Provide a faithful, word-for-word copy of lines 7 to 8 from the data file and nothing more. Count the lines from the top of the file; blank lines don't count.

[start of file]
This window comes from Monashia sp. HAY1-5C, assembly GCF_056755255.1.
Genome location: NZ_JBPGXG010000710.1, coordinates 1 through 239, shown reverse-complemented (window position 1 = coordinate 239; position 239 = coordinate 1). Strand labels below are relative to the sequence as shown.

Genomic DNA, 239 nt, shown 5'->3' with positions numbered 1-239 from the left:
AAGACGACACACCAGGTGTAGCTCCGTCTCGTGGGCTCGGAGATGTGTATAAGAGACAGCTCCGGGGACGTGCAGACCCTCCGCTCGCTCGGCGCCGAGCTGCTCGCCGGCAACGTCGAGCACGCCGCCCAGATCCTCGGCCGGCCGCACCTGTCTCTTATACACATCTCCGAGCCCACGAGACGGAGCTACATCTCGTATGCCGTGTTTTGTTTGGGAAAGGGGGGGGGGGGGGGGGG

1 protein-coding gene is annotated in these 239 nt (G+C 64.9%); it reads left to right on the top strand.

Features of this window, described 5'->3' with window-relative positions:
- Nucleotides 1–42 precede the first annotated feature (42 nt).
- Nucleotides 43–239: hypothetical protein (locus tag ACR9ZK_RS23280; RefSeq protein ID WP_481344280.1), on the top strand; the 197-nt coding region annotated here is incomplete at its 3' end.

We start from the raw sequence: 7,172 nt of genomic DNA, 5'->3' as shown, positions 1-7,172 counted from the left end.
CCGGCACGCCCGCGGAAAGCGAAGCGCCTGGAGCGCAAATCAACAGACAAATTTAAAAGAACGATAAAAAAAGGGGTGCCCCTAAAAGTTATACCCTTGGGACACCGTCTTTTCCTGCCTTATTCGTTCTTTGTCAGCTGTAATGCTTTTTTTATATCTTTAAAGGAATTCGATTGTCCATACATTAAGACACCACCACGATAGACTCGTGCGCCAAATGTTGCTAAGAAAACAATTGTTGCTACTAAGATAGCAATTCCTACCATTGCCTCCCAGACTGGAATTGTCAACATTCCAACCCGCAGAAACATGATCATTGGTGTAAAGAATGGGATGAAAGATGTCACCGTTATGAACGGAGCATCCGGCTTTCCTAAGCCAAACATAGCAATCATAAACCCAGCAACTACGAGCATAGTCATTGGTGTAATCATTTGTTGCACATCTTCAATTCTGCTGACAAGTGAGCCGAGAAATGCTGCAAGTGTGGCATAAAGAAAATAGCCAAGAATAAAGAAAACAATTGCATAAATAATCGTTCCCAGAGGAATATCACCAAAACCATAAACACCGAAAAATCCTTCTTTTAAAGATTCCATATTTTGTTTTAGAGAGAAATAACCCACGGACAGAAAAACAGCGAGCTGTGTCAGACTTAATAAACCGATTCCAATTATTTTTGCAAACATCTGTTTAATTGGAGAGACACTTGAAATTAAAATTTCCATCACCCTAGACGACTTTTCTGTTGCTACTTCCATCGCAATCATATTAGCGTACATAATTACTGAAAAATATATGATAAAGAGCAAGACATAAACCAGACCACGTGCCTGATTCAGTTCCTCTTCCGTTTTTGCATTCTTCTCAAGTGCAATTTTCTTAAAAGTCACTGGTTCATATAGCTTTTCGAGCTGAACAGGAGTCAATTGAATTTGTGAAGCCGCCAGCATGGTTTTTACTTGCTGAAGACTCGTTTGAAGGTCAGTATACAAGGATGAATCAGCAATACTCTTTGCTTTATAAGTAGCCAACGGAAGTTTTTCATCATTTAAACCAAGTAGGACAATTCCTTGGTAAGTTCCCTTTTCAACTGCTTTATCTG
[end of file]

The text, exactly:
- Nucleotides 1–42 precede the first annotated feature (42 nt).
- Nucleotides 43–239: hypothetical protein (locus tag ACR9ZK_RS23280; RefSeq protein ID WP_481344280.1), on the top strand; the 197-nt coding region annotated here is incomplete at its 3' end.